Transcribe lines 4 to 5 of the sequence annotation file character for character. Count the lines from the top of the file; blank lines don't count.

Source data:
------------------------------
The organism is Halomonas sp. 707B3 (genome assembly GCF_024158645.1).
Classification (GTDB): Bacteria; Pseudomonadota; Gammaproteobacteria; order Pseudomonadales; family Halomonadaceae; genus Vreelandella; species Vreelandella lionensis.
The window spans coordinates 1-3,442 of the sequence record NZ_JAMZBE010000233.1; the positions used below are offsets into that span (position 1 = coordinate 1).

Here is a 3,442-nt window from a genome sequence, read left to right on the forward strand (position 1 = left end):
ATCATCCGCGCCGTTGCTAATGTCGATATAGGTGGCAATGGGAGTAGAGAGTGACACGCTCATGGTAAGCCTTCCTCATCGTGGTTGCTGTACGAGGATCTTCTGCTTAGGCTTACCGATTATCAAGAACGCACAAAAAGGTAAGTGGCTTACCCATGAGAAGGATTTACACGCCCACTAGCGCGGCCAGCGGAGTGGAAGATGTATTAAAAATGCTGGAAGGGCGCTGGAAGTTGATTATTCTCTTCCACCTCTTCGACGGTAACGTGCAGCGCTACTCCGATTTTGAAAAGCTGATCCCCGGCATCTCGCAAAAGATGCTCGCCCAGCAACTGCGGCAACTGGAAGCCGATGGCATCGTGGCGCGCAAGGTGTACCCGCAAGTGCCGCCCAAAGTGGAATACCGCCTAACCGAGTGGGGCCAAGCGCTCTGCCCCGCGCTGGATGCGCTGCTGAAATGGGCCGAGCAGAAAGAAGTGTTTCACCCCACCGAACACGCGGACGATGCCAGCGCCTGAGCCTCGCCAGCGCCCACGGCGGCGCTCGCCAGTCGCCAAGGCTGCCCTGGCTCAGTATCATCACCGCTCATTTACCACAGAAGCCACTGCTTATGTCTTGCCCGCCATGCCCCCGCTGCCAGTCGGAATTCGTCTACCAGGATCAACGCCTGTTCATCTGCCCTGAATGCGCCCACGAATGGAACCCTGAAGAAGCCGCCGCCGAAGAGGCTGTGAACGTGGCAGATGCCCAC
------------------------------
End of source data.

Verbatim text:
Here is a 3,442-nt window from a genome sequence, read left to right on the forward strand (position 1 = left end):
ATCATCCGCGCCGTTGCTAATGTCGATATAGGTGGCAATGGGAGTAGAGAGTGACACGCTCATGGTAAGCCTTCCTCATCGTGGTTGCTGTACGAGGATCTTCTGCTTAGGCTTACCGATTATCAAGAACGCACAAAAAGGTAAGTGGCTTACCCATGAGAAGGATTTACACGCCCACTAGCGCGGCCAGCGGAGTGGAAGATGTATTAAAAATGCTGGAAGGGCGCTGGAAGTTGATTATTCTCTTCCACCTCTTCGACGGTAACGTGCAGCGCTACTCCGATTTTGAAAAGCTGATCCCCGGCATCTCGCAAAAGATGCTCGCCCAGCAACTGCGGCAACTGGAAGCCGATGGCATCGTGGCGCGCAAGGTGTACCCGCAAGTGCCGCCCAAAGTGGAATACCGCCTAACCGAGTGGGGCCAAGCGCTCTGCCCCGCGCTGGATGCGCTGCTGAAATGGGCCGAGCAGAAAGAAGTGTTTCACCCCACCGAACACGCGGACGATGCCAGCGCCTGAGCCTCGCCAGCGCCCACGGCGGCGCTCGCCAGTCGCCAAGGCTGCCCTGGCTCAGTATCATCACCGCTCATTTACCACAGAAGCCACTGCTTATGTCTTGCCCGCCATGCCCCCGCTGCCAGTCGGAATTCGTCTACCAGGATCAACGCCTGTTCATCTGCCCTGAATGCGCCCACGAATGGAACCCTGAAGAAGCCGCCGCCGAAGAGGCTGTGAACGTGGCAGATGCCCAC